Book Review: Watchers by Dean R. Koontz

 

Watchers (film)
Watchers (film) (Photo credit: Wikipedia)

 

Watchers by Dean R. Koontz

 

Traci Kenworth

 

 

 

Berkeley   G.P. Putnam’s Son Edition    Feb 1987      483 pages

 

Hook: On his thirty-six birthday, May 18, Travis Cornell rose at 5:00 in the morning.

 

 

 

The setting is Santa Barbara, Santiago Canyon on the eastern edge of Orange County, south of Los Angeles. Travis carries a .38 Chief’s Special. He came to shoot snakes but decides they have more pleasure in life right now than him. A golden retriever finds him, not a year old. It has dried blood on its right ear. When he tries to go further into the canyon, the dog bars his path from dirt path. Something was coming, but what? Peculiar, heavy, ragged breathing of something big. He takes out gun, wondering if threat is a man. He fires warning shots but it races to cut them of at top of canyon. Travis realizes this and he and the dog beat it there. He still doesn’t know what it is.

 

Meanwhile, a hired professional killer, Vincent Nasco performs a hit on Dr. Dave Weatherby. He thanks the dead doctor.

 

The dog shows Travis that he knows what Travis is talking about. He decides to keep it.

 

Nora Devon is afraid of TV repairman. Twenty-eight, she lived under the thumb of Aunt Violet. Her aunt died a year ago but the shadow of her hate remains. Nora tells Alan Streck (the repairman) she has a husband. She does not feel safe even as he drives away.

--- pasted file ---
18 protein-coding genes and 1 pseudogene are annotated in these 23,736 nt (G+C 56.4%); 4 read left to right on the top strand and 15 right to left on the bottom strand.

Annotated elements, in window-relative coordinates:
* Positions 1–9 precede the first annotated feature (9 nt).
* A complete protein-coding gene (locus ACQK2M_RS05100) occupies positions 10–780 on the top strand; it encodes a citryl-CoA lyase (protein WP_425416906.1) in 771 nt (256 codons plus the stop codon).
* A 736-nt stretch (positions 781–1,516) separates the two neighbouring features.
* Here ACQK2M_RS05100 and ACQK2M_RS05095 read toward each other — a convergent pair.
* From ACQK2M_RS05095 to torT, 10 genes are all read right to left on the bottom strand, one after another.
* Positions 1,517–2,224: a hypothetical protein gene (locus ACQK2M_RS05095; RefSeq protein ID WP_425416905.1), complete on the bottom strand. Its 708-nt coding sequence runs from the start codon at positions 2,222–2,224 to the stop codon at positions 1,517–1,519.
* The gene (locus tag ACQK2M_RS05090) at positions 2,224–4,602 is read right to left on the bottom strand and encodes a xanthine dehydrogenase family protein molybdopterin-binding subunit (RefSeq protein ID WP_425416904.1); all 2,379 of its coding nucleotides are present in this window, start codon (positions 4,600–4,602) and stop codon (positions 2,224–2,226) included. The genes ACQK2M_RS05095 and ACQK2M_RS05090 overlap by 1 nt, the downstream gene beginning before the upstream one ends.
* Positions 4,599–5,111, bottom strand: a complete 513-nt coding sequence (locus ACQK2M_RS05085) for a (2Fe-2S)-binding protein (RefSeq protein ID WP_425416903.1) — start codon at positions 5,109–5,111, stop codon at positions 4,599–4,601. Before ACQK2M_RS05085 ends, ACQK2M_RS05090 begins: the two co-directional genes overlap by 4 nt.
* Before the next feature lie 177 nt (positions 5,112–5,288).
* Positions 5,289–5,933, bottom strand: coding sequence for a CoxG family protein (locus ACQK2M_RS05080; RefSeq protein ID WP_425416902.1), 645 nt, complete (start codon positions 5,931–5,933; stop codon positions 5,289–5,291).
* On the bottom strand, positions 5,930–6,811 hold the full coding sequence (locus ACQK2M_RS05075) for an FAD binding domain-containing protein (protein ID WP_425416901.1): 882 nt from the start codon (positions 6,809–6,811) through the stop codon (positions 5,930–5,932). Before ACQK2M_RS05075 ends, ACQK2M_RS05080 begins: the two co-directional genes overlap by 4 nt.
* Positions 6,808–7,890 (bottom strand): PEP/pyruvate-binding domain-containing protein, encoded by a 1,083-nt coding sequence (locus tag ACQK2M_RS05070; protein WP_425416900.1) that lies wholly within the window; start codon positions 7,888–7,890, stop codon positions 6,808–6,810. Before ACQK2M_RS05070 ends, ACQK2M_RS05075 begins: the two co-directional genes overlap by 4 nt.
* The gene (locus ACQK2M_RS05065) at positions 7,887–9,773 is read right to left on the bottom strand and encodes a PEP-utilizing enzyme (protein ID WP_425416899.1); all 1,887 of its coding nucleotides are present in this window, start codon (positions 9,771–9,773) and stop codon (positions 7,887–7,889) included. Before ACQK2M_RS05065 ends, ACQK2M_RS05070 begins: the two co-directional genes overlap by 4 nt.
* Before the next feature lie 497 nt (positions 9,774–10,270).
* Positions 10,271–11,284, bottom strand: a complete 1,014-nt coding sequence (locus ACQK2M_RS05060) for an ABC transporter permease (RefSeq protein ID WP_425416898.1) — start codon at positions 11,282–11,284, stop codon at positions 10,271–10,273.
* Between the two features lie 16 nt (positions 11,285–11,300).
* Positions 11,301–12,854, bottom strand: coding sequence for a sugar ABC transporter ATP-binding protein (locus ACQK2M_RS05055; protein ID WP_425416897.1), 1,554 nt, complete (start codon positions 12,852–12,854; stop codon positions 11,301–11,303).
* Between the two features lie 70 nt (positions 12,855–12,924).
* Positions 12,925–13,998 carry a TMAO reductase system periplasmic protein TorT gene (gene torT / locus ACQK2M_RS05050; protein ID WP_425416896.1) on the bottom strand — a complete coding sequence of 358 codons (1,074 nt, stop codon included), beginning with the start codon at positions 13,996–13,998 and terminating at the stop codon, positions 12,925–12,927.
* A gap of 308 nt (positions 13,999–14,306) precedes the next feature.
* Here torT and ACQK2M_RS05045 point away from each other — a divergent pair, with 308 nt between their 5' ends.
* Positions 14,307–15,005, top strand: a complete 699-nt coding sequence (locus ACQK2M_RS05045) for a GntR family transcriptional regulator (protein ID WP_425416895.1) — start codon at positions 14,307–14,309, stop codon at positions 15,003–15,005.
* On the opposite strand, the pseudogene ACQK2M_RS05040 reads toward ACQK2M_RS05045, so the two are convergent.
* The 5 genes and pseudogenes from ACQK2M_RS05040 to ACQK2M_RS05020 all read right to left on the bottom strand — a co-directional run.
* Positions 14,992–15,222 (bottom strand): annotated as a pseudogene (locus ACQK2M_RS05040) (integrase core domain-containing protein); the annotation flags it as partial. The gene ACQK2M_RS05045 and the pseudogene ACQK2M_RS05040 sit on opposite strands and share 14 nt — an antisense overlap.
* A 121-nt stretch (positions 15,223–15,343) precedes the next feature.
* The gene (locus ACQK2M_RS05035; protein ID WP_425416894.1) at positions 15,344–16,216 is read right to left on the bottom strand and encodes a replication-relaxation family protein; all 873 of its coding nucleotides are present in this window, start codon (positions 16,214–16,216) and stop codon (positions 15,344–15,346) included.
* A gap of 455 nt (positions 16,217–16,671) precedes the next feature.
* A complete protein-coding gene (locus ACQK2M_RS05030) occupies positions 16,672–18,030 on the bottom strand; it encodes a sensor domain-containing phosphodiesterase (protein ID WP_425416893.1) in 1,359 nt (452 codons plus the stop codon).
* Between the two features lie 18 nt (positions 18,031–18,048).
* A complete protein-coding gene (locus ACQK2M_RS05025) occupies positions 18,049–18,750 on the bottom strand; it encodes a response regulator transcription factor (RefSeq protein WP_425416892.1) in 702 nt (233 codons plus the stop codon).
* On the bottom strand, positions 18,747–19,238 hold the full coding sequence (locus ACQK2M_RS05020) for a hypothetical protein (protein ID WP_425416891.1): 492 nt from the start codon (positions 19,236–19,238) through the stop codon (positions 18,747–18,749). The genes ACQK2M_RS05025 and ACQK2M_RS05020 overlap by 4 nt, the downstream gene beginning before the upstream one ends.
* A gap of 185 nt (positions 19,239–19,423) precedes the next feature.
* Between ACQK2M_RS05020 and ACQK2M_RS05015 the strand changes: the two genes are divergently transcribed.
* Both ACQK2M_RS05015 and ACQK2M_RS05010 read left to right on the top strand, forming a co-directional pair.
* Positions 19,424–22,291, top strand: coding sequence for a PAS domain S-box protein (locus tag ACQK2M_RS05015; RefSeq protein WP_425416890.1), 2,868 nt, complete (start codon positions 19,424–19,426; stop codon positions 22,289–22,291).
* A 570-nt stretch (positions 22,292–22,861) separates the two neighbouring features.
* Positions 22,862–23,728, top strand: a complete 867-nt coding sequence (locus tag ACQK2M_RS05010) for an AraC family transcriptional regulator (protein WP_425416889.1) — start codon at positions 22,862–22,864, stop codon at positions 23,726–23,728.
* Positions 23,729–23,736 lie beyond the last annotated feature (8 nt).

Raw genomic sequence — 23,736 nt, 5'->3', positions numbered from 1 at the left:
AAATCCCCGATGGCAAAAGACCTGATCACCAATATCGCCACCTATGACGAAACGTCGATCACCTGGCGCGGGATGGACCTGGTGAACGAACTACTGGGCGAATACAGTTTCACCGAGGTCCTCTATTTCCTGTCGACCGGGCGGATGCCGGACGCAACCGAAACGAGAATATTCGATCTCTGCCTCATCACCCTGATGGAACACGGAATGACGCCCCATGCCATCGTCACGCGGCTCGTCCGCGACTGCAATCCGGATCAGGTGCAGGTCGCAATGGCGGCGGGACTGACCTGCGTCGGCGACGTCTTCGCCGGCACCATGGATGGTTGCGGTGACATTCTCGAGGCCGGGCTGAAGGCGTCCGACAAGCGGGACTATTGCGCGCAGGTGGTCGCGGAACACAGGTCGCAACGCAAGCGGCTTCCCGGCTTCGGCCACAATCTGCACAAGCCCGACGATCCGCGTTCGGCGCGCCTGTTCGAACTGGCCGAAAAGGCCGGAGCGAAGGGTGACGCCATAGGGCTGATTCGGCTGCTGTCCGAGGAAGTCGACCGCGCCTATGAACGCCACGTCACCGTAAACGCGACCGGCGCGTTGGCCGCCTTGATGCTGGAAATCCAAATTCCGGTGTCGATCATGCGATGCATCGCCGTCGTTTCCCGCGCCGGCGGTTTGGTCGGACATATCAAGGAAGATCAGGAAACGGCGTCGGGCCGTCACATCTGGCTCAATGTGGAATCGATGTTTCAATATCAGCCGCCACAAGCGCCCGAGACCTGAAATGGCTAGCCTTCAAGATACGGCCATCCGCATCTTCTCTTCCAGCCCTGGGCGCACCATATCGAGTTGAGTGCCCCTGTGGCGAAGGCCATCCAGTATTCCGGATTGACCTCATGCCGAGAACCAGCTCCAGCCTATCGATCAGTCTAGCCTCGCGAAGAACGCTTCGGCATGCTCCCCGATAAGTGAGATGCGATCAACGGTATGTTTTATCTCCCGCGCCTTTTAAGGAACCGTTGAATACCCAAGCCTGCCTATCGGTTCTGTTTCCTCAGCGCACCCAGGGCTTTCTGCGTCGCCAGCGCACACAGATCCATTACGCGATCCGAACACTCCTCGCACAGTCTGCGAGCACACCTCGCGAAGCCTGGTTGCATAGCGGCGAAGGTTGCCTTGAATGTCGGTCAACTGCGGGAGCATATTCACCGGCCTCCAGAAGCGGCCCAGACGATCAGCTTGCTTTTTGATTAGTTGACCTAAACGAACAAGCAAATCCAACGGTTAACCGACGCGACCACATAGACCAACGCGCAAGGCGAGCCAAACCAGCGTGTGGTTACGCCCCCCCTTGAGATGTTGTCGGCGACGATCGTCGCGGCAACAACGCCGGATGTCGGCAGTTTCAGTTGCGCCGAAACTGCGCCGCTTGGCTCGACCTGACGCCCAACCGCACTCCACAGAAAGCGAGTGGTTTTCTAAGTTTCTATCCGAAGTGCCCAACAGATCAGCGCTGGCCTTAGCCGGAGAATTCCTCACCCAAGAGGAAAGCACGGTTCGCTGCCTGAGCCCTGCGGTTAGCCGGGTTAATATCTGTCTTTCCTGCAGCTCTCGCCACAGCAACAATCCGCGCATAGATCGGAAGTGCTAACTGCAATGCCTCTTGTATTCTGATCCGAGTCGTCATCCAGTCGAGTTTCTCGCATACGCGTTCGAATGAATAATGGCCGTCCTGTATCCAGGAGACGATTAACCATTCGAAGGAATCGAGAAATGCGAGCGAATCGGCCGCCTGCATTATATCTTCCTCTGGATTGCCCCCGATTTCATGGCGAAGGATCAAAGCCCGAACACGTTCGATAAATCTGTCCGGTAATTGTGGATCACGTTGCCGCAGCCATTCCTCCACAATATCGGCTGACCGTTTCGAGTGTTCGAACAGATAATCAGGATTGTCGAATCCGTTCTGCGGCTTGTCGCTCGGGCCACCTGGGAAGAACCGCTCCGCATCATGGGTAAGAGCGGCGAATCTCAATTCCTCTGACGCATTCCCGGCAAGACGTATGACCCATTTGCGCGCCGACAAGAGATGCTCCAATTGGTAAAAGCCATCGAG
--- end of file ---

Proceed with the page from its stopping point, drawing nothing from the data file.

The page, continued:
Vince receives instructions to go to a phone booth for another job.

 

The repairman calls Nora. He says he called the police station and no one ever heard of her husband.

 

Travis returns to Santa Barbara home. He gives dog a bath—dog turns water on itself. Says he has to think of just the right name. He has something to live for, for the first time in three years.

 

Vince’s next victims are Dr. Elisabeth Yarbeck and her husband, an attorney. He thanks the husband, thanks her for the gift of death. He loves to kill, would do so even if not paid.

 

The dog searches through books on Travis’ shelves. He gets Travis a beer from fridge.

 

Nora gets more phone calls from Streck. Brings butcher knife to her bedside stand. Imagines she sees movement.

 

Dog forms a question mark with bones after Travis tells him he’d gone to that canyon depressed with no joy left in life. Travis is going to tell him why but first he names him: Einstein.

 

Streck calls again. Nora thinks she’s too homely for him to be obsessed with her.

 

Travis’ mother died in childbirth. His brother died when he was ten in a drowning. His dad died in car accident when Travis was fourteen. All these times, he was with them and should’ve died but didn’. He thinks he’s jinxed. Married four years ago Pamela—she died of cancer ten months later. He’s been brooding ever since but Einstein changed his mind in a day. He tells dog not to die on him.

 

Streck continues to call. Nora determines to be a different woman, less of a recluse. She wants to get to know her neighbors. She’s only dealt with her lawyer. Her aunt’s lawyer. She gets groceries delivered.